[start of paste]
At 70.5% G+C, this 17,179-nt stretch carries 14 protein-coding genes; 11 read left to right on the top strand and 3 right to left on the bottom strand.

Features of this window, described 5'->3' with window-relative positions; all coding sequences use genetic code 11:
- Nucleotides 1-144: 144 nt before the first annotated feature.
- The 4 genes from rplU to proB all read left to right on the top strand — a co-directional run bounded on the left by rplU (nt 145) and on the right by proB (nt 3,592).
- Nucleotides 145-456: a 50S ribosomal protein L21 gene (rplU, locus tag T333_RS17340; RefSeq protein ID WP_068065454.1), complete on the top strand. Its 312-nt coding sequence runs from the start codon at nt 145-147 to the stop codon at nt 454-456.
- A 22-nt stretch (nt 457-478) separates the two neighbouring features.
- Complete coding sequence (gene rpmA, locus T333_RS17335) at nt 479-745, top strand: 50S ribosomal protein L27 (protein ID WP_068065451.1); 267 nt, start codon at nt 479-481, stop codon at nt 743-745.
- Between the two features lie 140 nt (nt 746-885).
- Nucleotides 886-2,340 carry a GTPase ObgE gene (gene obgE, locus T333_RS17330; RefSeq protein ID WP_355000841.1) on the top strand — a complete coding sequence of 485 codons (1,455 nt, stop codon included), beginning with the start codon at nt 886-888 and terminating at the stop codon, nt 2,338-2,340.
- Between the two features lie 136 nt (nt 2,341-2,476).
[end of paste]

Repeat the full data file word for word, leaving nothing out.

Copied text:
At 70.5% G+C, this 17,179-nt stretch carries 14 protein-coding genes; 11 read left to right on the top strand and 3 right to left on the bottom strand.

Features of this window, described 5'->3' with window-relative positions; all coding sequences use genetic code 11:
- Nucleotides 1-144: 144 nt before the first annotated feature.
- The 4 genes from rplU to proB all read left to right on the top strand — a co-directional run bounded on the left by rplU (nt 145) and on the right by proB (nt 3,592).
- Nucleotides 145-456: a 50S ribosomal protein L21 gene (rplU, locus tag T333_RS17340; RefSeq protein ID WP_068065454.1), complete on the top strand. Its 312-nt coding sequence runs from the start codon at nt 145-147 to the stop codon at nt 454-456.
- A 22-nt stretch (nt 457-478) separates the two neighbouring features.
- Complete coding sequence (gene rpmA, locus T333_RS17335) at nt 479-745, top strand: 50S ribosomal protein L27 (protein ID WP_068065451.1); 267 nt, start codon at nt 479-481, stop codon at nt 743-745.
- Between the two features lie 140 nt (nt 746-885).
- Nucleotides 886-2,340 carry a GTPase ObgE gene (gene obgE, locus T333_RS17330; RefSeq protein ID WP_355000841.1) on the top strand — a complete coding sequence of 485 codons (1,455 nt, stop codon included), beginning with the start codon at nt 886-888 and terminating at the stop codon, nt 2,338-2,340.
- Between the two features lie 136 nt (nt 2,341-2,476).